2. Set the Integration type to Lambda Function. The region is the same one where you defined your functions.
  3. Type PetLambda-Set into the Lambda Function field and select Save.
  4. AWS automatically adds permissions for the API Gateway to call your function so all you need to do is select OK at the prompt.
  5. Test the POST endpoint by selecting the Test option on the client block and entering the original dataset that we used to test the Lambda function above. The POST endpoint accepts a Request Body in JSON format by default:

Test POST endpoint
Configuring the GET endpoint is similar, although we’ll need to configure a way to map the query string to the Lambda parameters:

  1. Click Set up now for the GET endpoint.
  2. Set the Integration type to Lambda Function. The region is the same one where you defined your functions.
  3. Type PetLambda-Get into the Lambda Function field and select Save.
  4. AWS will prompt you again to add permissions for the API Gateway to call your function, so click OK.
  5. Select the Method Request box
  6. Under URL Query String Parameters add a query string named id, and mark it as required.
  7. Click the checkmark to save it.
  8. Select Method Execution to return to the main configuration page for the GET endpoint.
  9. Select the Integration Request box.
  10. Under Mapping Templates, select When there are no templates defined (recommended). 
  11. Select the option to Add mapping template.
  12. Set the Content-Type to application/json and select the checkmark to save the value.

In the Generate Template box, paste the following:

{
  "id":  "$input.params('id')"
}

 

This configuration will map the query string parameter to an input parameter for the Lambda. Click Save when you’re done.

5 — Deploy And Test API Gateway

Okay, time to deploy our API and make sure everything is set up and working properly. From the main screen for your API, click on Actions, and choose Deploy API.

Ready to Deploy

Choose [New Stage] from the Deployment stage dropdown, and then enter a name (such as Test) and a description. Click Deploy when you’re done.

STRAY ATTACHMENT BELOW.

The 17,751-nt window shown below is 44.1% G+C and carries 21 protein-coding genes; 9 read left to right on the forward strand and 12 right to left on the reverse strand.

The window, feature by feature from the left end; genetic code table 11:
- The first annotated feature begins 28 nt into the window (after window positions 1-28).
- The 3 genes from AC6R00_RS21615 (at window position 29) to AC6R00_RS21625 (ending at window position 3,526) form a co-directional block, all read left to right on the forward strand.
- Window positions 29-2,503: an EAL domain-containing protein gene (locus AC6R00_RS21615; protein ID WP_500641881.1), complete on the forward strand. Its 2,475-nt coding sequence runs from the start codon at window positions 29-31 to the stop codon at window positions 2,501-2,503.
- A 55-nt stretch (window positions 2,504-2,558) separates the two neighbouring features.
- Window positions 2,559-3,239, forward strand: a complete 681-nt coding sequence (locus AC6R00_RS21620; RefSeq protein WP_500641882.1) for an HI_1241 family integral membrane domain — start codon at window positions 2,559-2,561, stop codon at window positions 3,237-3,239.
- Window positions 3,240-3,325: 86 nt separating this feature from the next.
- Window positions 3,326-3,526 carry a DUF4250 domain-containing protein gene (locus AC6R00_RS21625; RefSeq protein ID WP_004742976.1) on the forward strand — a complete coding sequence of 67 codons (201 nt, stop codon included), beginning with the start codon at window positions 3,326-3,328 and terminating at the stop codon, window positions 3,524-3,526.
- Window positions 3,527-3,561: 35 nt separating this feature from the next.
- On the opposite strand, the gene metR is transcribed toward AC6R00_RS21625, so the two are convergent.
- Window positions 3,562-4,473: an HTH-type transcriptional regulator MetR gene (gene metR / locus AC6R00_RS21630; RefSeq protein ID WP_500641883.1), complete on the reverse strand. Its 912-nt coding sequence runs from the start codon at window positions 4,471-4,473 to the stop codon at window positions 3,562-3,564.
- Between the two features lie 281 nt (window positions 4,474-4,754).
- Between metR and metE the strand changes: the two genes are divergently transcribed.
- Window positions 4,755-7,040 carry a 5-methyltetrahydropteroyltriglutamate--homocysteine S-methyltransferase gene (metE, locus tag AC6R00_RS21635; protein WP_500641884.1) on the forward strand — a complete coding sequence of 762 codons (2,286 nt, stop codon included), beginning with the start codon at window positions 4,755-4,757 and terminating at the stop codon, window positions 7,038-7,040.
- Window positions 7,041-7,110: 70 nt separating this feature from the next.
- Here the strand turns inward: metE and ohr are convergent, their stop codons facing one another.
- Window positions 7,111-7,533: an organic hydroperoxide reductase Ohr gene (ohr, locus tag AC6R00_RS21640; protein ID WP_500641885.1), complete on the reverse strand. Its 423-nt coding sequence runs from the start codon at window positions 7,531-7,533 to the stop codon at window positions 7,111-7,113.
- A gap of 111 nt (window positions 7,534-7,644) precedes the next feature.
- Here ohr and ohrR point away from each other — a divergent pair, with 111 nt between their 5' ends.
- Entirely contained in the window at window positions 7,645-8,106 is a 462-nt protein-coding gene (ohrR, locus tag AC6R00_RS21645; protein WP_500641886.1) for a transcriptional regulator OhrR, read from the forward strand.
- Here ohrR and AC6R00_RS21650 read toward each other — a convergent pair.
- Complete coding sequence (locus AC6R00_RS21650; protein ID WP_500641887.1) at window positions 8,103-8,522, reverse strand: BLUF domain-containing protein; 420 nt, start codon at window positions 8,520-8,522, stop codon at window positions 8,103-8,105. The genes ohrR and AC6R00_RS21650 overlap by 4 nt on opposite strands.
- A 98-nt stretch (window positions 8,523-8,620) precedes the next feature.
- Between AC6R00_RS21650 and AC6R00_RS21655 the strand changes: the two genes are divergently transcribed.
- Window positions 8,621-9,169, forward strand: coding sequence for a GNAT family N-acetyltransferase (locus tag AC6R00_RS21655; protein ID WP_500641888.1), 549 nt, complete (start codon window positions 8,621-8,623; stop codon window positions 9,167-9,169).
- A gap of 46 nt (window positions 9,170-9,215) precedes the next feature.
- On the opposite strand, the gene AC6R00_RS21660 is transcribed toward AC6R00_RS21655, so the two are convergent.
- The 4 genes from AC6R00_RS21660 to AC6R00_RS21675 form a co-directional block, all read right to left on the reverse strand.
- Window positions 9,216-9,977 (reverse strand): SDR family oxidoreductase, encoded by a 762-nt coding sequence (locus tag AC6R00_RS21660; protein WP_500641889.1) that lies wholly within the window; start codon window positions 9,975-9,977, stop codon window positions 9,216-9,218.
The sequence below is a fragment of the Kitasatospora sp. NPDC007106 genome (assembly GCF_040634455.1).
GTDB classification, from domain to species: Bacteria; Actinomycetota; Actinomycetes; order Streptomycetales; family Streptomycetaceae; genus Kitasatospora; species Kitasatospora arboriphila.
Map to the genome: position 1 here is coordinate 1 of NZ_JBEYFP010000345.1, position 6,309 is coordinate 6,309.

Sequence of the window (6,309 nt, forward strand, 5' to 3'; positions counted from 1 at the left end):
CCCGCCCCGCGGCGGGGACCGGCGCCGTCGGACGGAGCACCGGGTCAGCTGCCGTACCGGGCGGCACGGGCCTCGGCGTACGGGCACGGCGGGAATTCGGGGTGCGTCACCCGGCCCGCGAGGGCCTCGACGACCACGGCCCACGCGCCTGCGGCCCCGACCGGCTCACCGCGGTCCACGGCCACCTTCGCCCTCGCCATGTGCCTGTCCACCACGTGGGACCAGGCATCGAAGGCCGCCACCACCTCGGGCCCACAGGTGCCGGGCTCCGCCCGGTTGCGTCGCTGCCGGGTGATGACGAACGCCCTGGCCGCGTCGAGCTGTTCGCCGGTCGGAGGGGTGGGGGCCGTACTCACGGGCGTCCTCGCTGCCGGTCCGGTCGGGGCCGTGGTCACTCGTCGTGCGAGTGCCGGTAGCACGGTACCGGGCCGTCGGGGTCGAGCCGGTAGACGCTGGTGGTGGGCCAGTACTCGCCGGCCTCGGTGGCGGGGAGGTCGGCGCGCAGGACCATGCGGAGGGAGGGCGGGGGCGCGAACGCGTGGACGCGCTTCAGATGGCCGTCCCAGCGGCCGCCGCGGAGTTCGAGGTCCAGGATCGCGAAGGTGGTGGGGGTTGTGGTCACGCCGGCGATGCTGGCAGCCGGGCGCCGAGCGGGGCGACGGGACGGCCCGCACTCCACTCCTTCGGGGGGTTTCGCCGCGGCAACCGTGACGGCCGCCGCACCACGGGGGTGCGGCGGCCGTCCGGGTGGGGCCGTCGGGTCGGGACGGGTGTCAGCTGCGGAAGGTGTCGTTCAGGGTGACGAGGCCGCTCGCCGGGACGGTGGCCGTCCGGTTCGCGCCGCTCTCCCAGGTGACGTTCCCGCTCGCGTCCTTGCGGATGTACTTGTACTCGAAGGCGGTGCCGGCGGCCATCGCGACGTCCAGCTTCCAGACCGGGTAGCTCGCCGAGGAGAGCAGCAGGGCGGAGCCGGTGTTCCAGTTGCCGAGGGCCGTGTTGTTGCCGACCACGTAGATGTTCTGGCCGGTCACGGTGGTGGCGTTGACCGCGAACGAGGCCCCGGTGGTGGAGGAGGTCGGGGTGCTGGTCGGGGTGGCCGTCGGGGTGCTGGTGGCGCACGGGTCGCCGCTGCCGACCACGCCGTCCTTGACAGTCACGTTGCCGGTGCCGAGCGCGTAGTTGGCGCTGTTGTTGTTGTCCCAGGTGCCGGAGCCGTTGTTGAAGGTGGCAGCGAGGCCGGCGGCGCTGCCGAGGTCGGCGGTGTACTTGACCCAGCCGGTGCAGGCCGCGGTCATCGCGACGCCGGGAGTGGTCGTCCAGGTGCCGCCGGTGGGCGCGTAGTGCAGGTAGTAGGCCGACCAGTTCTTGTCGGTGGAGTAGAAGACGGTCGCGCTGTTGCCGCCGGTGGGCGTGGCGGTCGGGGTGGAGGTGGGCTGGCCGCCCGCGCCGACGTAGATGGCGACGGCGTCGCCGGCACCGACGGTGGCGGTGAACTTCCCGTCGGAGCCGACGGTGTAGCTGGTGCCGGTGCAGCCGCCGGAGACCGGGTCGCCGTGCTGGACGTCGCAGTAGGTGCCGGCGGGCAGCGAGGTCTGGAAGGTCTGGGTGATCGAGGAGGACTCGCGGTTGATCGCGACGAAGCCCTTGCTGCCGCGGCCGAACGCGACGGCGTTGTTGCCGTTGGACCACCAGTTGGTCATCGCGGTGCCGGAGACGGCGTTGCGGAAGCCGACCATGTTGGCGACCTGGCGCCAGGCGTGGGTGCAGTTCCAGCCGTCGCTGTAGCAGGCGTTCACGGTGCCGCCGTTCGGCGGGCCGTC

Deploy API

AWS will now deploy your API and make it available to be invoked on the Web. You’ll find a custom URL at the top of the page, and options below to enable throttling and various security options.

Copy the URL to your browser and add /pet?id=d290f1ee-6c54-4b01-90e6-d701748f0851 to the end of it. If you followed this example and tested your Lambda with the data set I provided, you should see the JSON object returned in your browser.

You can also use PostMan, Insomnia, or other API tools to post different datasets to the endpoint.  You’ll need to add /pet to the end of the URL provided for you.

Python And AWS Lambda – Wrapping Up

Remember that AWS charges you for everything that’s running on your account, so when you’re done with the example in this post, don’t forget to clean up the API, Lambdas, and other infrastructure. The simplest way is:

  1. On the API Gateway home page, select the API Gateway you created, and choose Delete from the Actions dropdown.
  2. From the CloudFormation home page, select the stack you created and click on the Delete option at the top of the page.
  3. AWS should remove everything within a few minutes.

If you’d like to learn more about Amazon’s API Gateway, the Developer Guide is an excellent place to start. As you can see from the example above, if you have an API document, it doesn’t take much to provision Lambda functions and configure them behind an API gateway.

If you want to explore more of what you can do with Python and AWS Lamda, try our pre-built Cloud Computing Python Environment for Windows, Mac and Linux.

Cloud Computing Environment

It bundles up Python 3.8.2 and boto3 so you can just install it and start driving your AWS implementation using Python right away!


Mike Mackrory is a Global citizen who has settled down in the Pacific Northwest - for now. By day he works as an Engineer Manager for a DevOps team, and by night he writes and tinkers with other technology projects. When he's not tapping on the keys, he can be found trail-running, hiking and exploring both the urban and the rural landscape with his kids. Always happy to help out another developer, he has a definite preference for helping those who bring gifts of gourmet donuts, craft beer and/or Single-malt Scotch.